With such a huge resource requirement, does HMRC really believe that public bodies have committed sufficiently to comply with off-payroll working?

Even those bodies which have created and updated their policy and procedural documents are unlikely to have offered adequate training to hiring managers. Many engagements involving intermediaries may have been identified and addressed properly, but what about unidentified engagements?

A common misunderstanding is that, due to its name, the responsibility for off-payroll working falls solely to the payroll department. Knowledge of the rules needs to be shared far more widely to ensure compliance.


The complexities of guidance

To add further complication, HMRC is now expecting the end client to take extra precautions when dealing with supply chains involving agencies. In an October 2021 update, HMRC guidance warned that many umbrella companies are using disguised remuneration to make their offering attractive to workers using intermediaries. For example, they will claim that a worker can avoid tax on aspects of their pay, such as travel costs and other expenses, when this may not necessarily be the case. The guidance can be located here: http://ow.ly/U17S30s0Mq4.

The guidance goes on to recommend that end clients rewrite their contracts with agencies so they have a right to check payslips and ensure that pay as you earn is being applied to the full amount earned. They also warn that many umbrella companies provide a UK ‘front’ for an overseas business, and that where the fee payer is based overseas, that tax and NI liabilities can pass up the chain to the end client. HMRC would like all engagers to have complete visibility over each engagement so that due diligence has been carried out on all entities in the supply chain.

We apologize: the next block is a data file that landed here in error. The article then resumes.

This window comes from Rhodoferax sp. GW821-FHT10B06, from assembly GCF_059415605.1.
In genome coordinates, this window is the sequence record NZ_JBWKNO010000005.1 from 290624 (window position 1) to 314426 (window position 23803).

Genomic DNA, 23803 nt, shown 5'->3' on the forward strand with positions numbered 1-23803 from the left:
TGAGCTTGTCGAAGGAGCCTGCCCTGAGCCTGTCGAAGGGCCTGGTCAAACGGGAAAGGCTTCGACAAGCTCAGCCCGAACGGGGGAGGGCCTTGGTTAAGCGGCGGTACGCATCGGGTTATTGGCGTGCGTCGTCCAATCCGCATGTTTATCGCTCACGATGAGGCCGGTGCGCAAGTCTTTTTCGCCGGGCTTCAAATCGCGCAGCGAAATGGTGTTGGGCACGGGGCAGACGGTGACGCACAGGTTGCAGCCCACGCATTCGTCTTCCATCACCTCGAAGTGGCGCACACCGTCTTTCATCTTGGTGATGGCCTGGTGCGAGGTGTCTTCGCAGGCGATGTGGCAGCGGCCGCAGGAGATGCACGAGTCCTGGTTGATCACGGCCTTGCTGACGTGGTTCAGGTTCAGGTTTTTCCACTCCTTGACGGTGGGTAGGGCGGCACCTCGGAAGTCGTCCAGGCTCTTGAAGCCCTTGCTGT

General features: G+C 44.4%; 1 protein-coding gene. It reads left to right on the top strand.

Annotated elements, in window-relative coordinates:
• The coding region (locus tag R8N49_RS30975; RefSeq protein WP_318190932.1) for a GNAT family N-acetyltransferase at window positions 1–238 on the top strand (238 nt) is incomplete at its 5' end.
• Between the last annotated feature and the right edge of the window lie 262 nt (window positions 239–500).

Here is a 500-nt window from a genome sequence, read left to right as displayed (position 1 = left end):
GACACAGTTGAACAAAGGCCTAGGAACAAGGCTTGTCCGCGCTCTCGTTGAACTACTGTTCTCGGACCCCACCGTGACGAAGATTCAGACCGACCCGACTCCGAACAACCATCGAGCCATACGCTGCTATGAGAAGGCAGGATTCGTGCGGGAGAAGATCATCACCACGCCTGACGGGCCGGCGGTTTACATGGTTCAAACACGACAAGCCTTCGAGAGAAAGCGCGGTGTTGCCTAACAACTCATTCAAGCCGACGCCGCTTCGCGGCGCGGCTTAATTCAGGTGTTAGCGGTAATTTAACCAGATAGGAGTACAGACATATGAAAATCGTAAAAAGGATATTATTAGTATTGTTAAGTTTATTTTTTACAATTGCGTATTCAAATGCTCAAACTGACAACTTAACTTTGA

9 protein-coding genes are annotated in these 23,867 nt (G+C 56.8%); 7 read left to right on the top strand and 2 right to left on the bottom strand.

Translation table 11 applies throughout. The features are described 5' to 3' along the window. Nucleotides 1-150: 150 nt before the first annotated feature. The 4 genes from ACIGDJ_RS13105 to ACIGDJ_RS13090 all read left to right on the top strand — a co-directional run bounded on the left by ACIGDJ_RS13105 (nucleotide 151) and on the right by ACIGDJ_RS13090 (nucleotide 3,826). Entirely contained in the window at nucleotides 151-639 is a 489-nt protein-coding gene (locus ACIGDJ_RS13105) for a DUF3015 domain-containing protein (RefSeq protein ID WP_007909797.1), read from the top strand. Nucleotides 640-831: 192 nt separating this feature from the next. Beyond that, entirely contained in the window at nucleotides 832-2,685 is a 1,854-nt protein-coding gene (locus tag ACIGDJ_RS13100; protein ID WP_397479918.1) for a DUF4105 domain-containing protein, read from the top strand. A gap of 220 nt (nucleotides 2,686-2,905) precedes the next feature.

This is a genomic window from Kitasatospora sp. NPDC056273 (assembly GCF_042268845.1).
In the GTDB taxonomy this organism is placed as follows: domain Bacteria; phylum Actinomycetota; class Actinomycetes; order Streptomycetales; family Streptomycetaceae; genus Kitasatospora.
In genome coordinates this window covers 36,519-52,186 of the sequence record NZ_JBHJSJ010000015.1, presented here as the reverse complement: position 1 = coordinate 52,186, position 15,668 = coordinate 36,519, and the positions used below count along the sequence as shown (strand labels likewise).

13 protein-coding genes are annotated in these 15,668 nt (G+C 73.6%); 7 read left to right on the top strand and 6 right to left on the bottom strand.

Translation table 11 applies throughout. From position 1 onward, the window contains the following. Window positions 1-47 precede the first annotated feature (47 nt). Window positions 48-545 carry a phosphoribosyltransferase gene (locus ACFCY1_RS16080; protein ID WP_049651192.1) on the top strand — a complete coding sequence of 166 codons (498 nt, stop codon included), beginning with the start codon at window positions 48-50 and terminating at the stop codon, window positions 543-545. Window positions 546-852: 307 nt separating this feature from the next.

The level of commitment recommended by HMRC guidance could unwittingly lead to encouraging poor behaviours, such as:

  • use of a blanket approach to determine whether workers are in or outside the scope of the rules

  • routing all engagements through agencies and relying heavily on them for off-payroll working decisions

  • leaving off-payroll working decisions to unsupported hiring managers where contracts are below set fee levels.

Based on experiences at PSTAX, many local authorities and National Health Service Trusts are struggling to keep their heads above water on this topic. These are the bodies that are taking their obligations seriously. There are others who are light years behind and have no idea of the size and extent of the tax and NI liabilities they are generating through their inactivity.



HMRC commissioned IFF Research to carry out a survey across public bodies. We first saw this well over a year ago, so we anticipate that HMRC will publish its findings soon.

In the meantime, the National Audit Office has recently announced its interest in off-payroll working. It is undergoing a review of how HMRC has implemented the rules. This promises to be an interesting exercise and the CIPP, which has been invited to participate, will provide readers with appropriate feedback in due course. PSTAX will be involved too, and making the same observations as covered in this article. 


PSTAX has produced e-learning modules to help public bodies understand off-payroll working. Please visit https://hubs.ly/H0_pg0t0 for more details.


Featured in the December 2021 / January 2022 issue of Professional in Payroll, Pensions and Reward. Correct at time of publication.